Normally, I would have updated this blog on a weekly basis but due to a family emergency and the resulting fallout from that, I had to push back publishing another post for a few weeks. I’m finally ready to get back into the swing of things here, so let’s recap a bunch of movies that I’ve watched over the past three weeks.
You may recall in my Top 10 Movies of 2010 list that I posted a video (that NBC Universal has since blocked) of the ridiculously cute and am-aaaaazing Ellen Wong talking about a little Muay Thai movie called Chocolate. This is not to be confused with Chocolat or Monster’s Ball which was renamed Chocolate for Japanese theaters (I’m wagering Halle Berry’s presence has something to do with that.)
Annnnyway, Chocolate tells the story of a special needs girl who lives with her mother and a pudgy kid who acts like her brother. When the mother is hospitalized for cancer treatments, the girl and pudgy boy realize that she needs money. Watching Tony Jaa whoop ass in Ong Bak, the girl has a memory akin to Keanu Reeves as Neo in The Matrix. She and pudgy boy set out to collect money that is owed to the mother from underground bad guys. The meat market fight sequence is spectacular but it doesn’t match the craziness of the final battle sequence featuring stunt guys falling three stories onto solid concrete (and yes, they show so much injured stunt people footage during the credits, it makes a Jackie Chan credit sequence look like a vacation). And just for the hell of it, here’s another video. (You can thank MTV for inspiring the annoying camera work)
How To Train Your Dragon
For the longest time, I didn’t have any interest in seeing this movie. I kept hearing about how great it was but not until one night when I suddenly became an eight-year-old again did I finally check it. I must say that there’s a lot of humor and heart in this movie. The action sequences are well-constructed and while the story of the father and son who have different dreams seems a bit been-there-done-that, overall, the movie works.
Monster vs. Aliens
Another movie that I had heard about when it first came out but never really had much interest in. After watching Dragon, I figured what the hell, might as well give it a shot. Frankly, I enjoyed this movie way more than Dragon (and not because Reese Witherspoon keeps saying my name). The monsters are hilarious and the story flows beautifully. I’m glad they didn’t Disney-fy the ending either.
In preparation for Ip Man 2 hitting theaters next weekend, I checked out Donnie Yen’s martial arts epic, because, well, it’s Donnie Yen kicking butt. His punch speed in this movie is CRAZY! I don’t think I’ve ever seen anybody punch as fast as he does in this movie and that’s saying something considering the volume of martial arts movies I’ve watched over the years.
The dramatic parts of the movie do start to drag a bit, but there’s plenty of action throughout to keep any martial arts or for that matter, movie fan interested. The only quip I have with this movie is that the final fight was so short. Usually in martial arts movie, there’s a steady build-up with each fight becoming more intricate and tedious. Not the case with this movie, although I hope that’s because they’re saving it part two.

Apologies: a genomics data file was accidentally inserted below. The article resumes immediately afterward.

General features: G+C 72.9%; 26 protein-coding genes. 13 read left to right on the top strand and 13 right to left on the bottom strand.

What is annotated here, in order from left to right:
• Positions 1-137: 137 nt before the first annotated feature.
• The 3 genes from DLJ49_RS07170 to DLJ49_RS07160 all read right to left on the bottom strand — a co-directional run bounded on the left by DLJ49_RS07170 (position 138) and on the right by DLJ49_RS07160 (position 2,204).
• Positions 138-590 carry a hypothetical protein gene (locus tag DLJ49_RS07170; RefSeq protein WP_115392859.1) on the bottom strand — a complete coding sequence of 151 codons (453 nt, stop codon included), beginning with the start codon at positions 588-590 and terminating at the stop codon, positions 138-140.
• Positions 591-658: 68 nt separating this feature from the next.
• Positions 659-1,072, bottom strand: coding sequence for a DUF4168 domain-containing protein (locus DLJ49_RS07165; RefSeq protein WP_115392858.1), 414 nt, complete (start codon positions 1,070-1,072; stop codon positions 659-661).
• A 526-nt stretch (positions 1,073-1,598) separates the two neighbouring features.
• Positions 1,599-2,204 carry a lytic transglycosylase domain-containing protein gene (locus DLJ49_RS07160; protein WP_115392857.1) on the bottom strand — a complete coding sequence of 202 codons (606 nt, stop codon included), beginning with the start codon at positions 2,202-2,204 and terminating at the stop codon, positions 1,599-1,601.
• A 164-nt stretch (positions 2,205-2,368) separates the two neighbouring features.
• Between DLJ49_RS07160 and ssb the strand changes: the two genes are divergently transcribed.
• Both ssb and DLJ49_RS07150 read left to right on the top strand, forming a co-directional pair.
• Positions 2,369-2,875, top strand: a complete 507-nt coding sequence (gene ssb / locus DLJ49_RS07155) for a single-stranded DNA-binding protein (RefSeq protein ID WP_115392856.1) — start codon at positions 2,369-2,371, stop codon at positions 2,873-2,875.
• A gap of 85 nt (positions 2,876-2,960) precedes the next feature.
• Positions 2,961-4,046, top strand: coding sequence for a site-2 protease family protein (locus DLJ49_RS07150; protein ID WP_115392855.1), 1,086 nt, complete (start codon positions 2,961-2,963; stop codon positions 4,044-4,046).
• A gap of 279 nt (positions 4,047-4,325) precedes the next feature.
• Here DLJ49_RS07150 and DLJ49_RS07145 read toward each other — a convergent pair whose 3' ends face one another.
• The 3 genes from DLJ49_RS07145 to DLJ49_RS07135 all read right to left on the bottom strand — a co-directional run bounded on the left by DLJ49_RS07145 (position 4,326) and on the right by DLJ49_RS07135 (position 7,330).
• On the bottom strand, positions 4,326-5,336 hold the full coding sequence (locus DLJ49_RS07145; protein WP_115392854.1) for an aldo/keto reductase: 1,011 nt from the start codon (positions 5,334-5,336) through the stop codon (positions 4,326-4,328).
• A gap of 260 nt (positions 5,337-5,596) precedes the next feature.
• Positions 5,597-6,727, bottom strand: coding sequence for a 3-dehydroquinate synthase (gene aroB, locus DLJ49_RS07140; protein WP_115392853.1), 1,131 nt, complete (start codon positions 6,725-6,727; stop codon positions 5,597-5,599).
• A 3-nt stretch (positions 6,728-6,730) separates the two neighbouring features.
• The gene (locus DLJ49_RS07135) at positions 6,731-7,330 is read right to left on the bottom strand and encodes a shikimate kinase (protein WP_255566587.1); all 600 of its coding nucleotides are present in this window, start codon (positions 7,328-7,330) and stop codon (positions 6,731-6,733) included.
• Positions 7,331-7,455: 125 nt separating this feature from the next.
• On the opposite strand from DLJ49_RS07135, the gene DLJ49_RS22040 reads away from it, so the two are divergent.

The Ghost Writer
Another movie from my 2010 Top Ten list, I decided to re-watch this movie. Frankly, the second time around is just as good, if not better than the first. The first time, there were parts that seemed to drag until the conclusion when suddenly everything comes together. This time around, knowing everything that’s going to happen, I was able to sit back and watch as Roman Polanski slowly weaves an intricate thriller together. The only problem I have with this movie is Ewan McGregor. Watching Moulin Rouge a bajillion times when it came out has sort of mentally type-casted him in my mind. I except him to burst out in a musical number whenever I see him on screen now.
My love for Ellen Page outweighs my disdain for Drew Barrymore. That is the only reason I bothered watching this movie. It’s not the best movie on Ellen’s resume (in fact, it probably ranks somewhere toward the bottom) but it’s not her fault. Though I’m extremely biased, I think she does a great job. The problem is the story, which seems to run out of steam after about a half hour or so and slowly limps along to a very ho-hum finale. And Jimmy Fallon is extremely annoying as the roller derby announcer/play-by-play guy. If you wanna see a better Ellen Page movie, check out Juno, Smart People or Hard Candy. And for the love of all that’s Holy, stop encouraging Drew Barrymore.
The trailer for this movie does not do it justice. It makes it seem like a campy heist movie when in fact, despite a few minor plot flaws, it’s quite a well-paced thriller. Matt Dillon and Laurence Fishburne are pitch perfect as the leaders of a group of armored truck drivers looking to steal $42 million in cash. But Columbus Short ain’t having none of that nonsense, well, not after a homeless guy who spots the group stashing the cash gets blown away by Morpheus, and decides to lock himself inside one of the armored trucks and wreak havoc on the rest of the group.
So that’s that for this installment.
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